Wednesday, June 19, 2019

This Kind of War

This Kind of War is by T.R.Fehrenbach.  The Kindle version was on special the other day, so I bought it.  The Korean War was the first war I experienced, through the newspapers, the newsreels, and magazine articles.  The book was written in 1963, long enough after the war's end for some perspective, long enough ago to offer some insights.  (Fehrenbach was an officer in the 2nd Division, a unit which features prominently in the book, but he doesn't cite his experience explicitly.) I've read something about the war since, especially a bio of the general commanding the 1st Marine Division focused on the battle of the Chosin Reservoir.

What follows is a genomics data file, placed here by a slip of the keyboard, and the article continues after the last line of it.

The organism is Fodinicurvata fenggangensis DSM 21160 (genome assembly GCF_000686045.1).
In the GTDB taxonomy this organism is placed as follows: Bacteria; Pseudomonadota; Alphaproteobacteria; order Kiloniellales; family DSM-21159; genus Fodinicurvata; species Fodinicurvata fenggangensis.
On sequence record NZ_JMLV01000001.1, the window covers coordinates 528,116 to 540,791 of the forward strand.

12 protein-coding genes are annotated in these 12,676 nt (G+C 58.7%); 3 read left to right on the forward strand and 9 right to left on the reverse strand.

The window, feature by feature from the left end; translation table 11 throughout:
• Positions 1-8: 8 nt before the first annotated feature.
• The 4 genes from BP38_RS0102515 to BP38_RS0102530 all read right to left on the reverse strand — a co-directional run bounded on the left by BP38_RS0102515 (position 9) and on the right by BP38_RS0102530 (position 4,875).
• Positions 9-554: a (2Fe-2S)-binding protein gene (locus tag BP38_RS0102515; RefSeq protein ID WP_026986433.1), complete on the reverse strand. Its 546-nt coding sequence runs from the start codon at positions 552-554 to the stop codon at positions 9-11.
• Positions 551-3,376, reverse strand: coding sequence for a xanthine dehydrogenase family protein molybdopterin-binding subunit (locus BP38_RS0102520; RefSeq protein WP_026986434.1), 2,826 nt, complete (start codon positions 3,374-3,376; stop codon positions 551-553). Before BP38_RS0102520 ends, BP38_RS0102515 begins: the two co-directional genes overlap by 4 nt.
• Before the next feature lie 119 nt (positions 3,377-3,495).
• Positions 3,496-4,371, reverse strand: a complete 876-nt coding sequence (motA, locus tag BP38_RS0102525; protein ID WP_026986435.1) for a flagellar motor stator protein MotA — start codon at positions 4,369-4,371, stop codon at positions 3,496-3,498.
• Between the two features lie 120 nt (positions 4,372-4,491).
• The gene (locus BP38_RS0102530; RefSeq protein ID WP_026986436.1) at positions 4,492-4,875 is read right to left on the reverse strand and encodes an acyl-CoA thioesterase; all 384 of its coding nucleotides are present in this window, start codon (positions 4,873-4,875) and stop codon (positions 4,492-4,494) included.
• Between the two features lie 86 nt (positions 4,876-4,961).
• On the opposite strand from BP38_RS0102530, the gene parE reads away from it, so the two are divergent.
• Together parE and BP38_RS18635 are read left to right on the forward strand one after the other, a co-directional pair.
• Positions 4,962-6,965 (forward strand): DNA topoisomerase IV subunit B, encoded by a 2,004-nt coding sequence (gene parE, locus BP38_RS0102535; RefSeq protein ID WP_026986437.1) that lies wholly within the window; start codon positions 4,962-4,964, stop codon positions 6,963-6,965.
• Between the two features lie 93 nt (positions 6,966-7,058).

He alternates between a focus on individual battles and individuals and a broad general picture of the war.  It's still recommended by figures like Sen. McCain and Gen. Mattis.

Some things which struck me:

  • the learning curves of the various militaries involved. The North Koreans, Chinese, South Koreans and US all came into the war with different backgrounds; the first three were able to learn  from the experience while the US was handicapped by the rotation policy.
  • the writer's surprise at the ability of Japan to rehabilitate American equipment, a reminder of how far Japan has come since my boyhood when they made cheap toys.
  • serious omens for our experience in Vietnam.
  • [updated: the author's prediction South Korea would forever be a basket case dependent on US, although that's more definitive than his actual words--a reminder of how limited our vision of the future can be]

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